with African Delegates to the UN
a trusteeship document with a UN associate
and a petitioner from the trust territory of Tanganyika
Throughout the 1940's, 50's and 60's, Ralph Bunche was widely
recognized as the leading American expert on Africa and colonial
affairs, and as a determined advocate of decolonization. In
fact, his pioneering work at the United Nations, during its
first two decades, was crucial to the self-determination struggles
and political independence of close to a billion people of color
throughout the world.
In 1946, Ralph Bunche was appointed head of the newly created
Division of the United Nations. Bunche was an ideal choice
for the post. After all, during the 1945 San Francisco Conference,
he had helped to draft the sections of the UN charter that deal
with trusteeship and the future of the non-self-governing areas
of the world. He threw himself into his new job with characteristic
Trusteeship was hotly debated, even within the United
Nations itself. The Trusteeship
System was designed to oversee the administration and to
facilitate the transition to self-government, and even independence,
of the trust territories. However, it also paved the way for
other non self-governing territories to achieve independence.
"[There's a] famous line of
Churchill's which says, 'I did not become his Majesty's first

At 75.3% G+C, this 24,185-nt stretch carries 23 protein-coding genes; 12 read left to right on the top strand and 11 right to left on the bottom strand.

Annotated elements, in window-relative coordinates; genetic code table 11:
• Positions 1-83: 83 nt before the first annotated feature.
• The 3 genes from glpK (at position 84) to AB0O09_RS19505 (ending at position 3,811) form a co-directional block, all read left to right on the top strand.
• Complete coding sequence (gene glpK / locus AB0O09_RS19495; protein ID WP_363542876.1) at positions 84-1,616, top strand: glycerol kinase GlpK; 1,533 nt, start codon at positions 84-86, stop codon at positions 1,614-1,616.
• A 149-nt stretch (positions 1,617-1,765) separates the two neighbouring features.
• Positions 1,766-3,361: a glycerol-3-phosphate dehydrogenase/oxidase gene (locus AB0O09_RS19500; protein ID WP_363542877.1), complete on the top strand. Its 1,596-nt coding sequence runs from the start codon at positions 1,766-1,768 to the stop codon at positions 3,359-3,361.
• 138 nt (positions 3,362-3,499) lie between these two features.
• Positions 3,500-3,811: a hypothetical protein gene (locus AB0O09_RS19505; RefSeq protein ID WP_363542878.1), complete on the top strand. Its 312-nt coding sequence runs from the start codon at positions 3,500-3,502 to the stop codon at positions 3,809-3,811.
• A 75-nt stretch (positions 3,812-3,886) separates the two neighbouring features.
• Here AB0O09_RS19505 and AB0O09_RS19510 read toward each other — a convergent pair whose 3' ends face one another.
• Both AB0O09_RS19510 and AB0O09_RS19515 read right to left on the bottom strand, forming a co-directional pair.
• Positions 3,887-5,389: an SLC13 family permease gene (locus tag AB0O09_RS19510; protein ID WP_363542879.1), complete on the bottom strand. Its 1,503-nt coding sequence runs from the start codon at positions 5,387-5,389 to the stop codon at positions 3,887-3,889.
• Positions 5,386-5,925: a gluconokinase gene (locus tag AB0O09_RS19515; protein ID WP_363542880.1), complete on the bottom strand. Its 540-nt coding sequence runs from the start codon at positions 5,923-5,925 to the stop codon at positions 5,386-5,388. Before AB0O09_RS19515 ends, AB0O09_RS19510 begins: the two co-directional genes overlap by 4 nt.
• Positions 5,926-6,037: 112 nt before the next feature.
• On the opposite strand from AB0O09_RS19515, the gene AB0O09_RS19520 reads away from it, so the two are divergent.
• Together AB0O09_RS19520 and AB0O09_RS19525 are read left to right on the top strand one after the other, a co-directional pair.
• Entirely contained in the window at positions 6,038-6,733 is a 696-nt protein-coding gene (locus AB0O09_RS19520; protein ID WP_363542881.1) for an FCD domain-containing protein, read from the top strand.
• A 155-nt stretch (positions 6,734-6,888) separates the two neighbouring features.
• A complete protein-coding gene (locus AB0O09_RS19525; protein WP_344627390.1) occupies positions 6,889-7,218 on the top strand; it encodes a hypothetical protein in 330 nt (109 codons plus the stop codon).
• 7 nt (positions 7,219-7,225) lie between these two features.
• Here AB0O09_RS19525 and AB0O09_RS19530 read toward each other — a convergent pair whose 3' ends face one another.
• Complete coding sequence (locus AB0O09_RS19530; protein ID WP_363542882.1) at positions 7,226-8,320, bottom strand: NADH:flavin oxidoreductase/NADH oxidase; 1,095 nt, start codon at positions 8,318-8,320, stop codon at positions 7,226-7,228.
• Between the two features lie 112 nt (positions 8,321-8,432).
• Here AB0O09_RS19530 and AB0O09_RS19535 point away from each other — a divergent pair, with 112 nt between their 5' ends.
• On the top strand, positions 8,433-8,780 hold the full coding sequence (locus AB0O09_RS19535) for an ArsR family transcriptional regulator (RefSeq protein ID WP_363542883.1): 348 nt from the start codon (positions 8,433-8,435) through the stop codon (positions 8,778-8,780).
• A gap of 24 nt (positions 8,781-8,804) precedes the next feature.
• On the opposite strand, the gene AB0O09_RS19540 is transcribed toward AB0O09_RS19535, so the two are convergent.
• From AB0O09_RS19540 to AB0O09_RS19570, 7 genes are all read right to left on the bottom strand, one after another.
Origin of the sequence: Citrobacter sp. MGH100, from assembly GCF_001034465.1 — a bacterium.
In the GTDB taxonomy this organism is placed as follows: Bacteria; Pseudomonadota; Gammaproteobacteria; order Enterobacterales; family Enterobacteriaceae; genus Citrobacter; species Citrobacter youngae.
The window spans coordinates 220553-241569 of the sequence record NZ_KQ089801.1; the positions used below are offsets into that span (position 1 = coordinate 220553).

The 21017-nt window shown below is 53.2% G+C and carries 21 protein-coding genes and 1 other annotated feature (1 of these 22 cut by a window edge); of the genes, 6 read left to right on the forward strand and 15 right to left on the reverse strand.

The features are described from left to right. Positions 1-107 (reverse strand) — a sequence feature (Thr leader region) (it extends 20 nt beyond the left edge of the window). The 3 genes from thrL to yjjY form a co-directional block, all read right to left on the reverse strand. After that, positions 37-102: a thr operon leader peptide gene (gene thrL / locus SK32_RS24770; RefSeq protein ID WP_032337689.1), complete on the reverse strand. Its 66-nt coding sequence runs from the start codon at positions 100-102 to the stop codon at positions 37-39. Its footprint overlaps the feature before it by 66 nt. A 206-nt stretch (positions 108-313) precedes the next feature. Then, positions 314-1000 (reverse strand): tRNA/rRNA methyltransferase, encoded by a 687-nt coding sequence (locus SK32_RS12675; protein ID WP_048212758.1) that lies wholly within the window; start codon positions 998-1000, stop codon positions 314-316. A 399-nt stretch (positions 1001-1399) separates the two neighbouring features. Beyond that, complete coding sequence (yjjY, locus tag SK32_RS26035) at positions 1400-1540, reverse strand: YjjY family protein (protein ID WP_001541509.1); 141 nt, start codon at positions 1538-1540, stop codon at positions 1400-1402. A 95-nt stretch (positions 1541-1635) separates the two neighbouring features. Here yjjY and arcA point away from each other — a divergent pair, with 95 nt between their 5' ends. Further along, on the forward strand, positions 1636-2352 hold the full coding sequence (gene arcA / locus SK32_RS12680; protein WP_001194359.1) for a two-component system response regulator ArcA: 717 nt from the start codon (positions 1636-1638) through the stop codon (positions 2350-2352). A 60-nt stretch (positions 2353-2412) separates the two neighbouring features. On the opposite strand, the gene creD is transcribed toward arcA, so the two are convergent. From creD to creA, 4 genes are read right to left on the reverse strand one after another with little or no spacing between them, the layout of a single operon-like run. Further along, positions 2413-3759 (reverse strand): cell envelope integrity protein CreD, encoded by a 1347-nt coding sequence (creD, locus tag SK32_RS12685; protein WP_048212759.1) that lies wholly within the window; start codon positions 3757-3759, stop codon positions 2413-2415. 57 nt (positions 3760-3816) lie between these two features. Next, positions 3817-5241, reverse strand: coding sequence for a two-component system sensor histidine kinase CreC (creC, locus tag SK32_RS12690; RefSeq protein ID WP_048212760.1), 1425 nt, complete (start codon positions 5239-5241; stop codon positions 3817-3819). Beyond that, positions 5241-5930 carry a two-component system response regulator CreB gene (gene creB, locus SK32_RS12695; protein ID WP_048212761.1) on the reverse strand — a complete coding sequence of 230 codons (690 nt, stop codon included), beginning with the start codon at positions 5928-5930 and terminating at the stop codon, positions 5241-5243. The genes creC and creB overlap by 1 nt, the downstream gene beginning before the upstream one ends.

minister to preside over the liquidation of his empire.' He
was basically saying they did not intend to give these territories
independence. And that was one of the compromises in the charter:
the separation between the trusteeship system and the non-self-governing
territories area. But Bunche was involved in both."
-Interview with Donald McHenry,
Former U.S. Ambassador to the United Nations.
territory can be placed under the trusteeship system until a
trusteeship agreement for that territory has been approved by
the general assembly. And this will require a two thirds majority
vote of that body. The charter sets forth the basic objectives
of the trusteeship system and the trusteeship functions which
are to be exercised by the assembly in the trusteeship council.
[...] These objectives in general provide for the economic,
social and political development of the peoples in trust territories
to insure their rights and their freedoms and set as an ultimate
goal their self government or independence."
Bunche's Radio Address on Trusteeship
Bunche believed that self-determination of colonial peoples
was critical to the maintenance of international order and world
peace. He facilitated this by setting up economic and technical
assistance programs for the newly independent nations and used
the media to focus world attention on the issue